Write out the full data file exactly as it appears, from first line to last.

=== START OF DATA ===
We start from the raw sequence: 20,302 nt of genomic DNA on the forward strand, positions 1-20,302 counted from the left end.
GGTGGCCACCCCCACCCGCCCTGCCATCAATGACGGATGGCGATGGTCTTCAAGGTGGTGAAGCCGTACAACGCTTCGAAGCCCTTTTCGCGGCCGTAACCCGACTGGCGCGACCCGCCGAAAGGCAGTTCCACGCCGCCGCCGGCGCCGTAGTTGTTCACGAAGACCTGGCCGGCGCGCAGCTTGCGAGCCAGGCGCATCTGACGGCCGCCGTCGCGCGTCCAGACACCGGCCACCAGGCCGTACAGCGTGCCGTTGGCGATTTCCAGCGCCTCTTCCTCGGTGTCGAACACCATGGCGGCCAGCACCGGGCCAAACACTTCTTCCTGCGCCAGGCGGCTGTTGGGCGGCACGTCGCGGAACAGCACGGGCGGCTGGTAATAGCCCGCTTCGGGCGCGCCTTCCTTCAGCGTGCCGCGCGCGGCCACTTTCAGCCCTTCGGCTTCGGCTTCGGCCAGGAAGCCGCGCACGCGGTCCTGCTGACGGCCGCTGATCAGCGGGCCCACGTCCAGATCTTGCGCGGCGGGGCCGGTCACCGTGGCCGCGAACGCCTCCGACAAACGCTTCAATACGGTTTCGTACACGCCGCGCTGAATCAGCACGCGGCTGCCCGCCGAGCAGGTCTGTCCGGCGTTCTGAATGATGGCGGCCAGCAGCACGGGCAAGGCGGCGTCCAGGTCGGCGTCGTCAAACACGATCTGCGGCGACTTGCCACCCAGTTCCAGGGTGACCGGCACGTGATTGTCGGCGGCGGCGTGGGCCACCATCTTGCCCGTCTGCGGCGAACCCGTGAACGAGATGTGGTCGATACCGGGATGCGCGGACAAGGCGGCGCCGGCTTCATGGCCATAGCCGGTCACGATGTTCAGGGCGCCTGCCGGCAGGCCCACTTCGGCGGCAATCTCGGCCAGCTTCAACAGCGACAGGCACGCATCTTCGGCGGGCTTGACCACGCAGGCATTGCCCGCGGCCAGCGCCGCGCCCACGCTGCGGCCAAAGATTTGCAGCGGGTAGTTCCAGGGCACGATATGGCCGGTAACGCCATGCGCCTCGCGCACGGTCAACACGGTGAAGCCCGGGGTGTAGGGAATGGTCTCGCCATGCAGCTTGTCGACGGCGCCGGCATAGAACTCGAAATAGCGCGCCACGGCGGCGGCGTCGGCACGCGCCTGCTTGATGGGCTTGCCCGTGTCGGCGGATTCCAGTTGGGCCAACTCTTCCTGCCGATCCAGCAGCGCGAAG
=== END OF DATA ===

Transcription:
We start from the raw sequence: 20,302 nt of genomic DNA on the forward strand, positions 1-20,302 counted from the left end.
GGTGGCCACCCCCACCCGCCCTGCCATCAATGACGGATGGCGATGGTCTTCAAGGTGGTGAAGCCGTACAACGCTTCGAAGCCCTTTTCGCGGCCGTAACCCGACTGGCGCGACCCGCCGAAAGGCAGTTCCACGCCGCCGCCGGCGCCGTAGTTGTTCACGAAGACCTGGCCGGCGCGCAGCTTGCGAGCCAGGCGCATCTGACGGCCGCCGTCGCGCGTCCAGACACCGGCCACCAGGCCGTACAGCGTGCCGTTGGCGATTTCCAGCGCCTCTTCCTCGGTGTCGAACACCATGGCGGCCAGCACCGGGCCAAACACTTCTTCCTGCGCCAGGCGGCTGTTGGGCGGCACGTCGCGGAACAGCACGGGCGGCTGGTAATAGCCCGCTTCGGGCGCGCCTTCCTTCAGCGTGCCGCGCGCGGCCACTTTCAGCCCTTCGGCTTCGGCTTCGGCCAGGAAGCCGCGCACGCGGTCCTGCTGACGGCCGCTGATCAGCGGGCCCACGTCCAGATCTTGCGCGGCGGGGCCGGTCACCGTGGCCGCGAACGCCTCCGACAAACGCTTCAATACGGTTTCGTACACGCCGCGCTGAATCAGCACGCGGCTGCCCGCCGAGCAGGTCTGTCCGGCGTTCTGAATGATGGCGGCCAGCAGCACGGGCAAGGCGGCGTCCAGGTCGGCGTCGTCAAACACGATCTGCGGCGACTTGCCACCCAGTTCCAGGGTGACCGGCACGTGATTGTCGGCGGCGGCGTGGGCCACCATCTTGCCCGTCTGCGGCGAACCCGTGAACGAGATGTGGTCGATACCGGGATGCGCGGACAAGGCGGCGCCGGCTTCATGGCCATAGCCGGTCACGATGTTCAGGGCGCCTGCCGGCAGGCCCACTTCGGCGGCAATCTCGGCCAGCTTCAACAGCGACAGGCACGCATCTTCGGCGGGCTTGACCACGCAGGCATTGCCCGCGGCCAGCGCCGCGCCCACGCTGCGGCCAAAGATTTGCAGCGGGTAGTTCCAGGGCACGATATGGCCGGTAACGCCATGCGCCTCGCGCACGGTCAACACGGTGAAGCCCGGGGTGTAGGGAATGGTCTCGCCATGCAGCTTGTCGACGGCGCCGGCATAGAACTCGAAATAGCGCGCCACGGCGGCGGCGTCGGCACGCGCCTGCTTGATGGGCTTGCCCGTGTCGGCGGATTCCAGTTGGGCCAACTCTTCCTGCCGATCCAGCAGCGCGAAG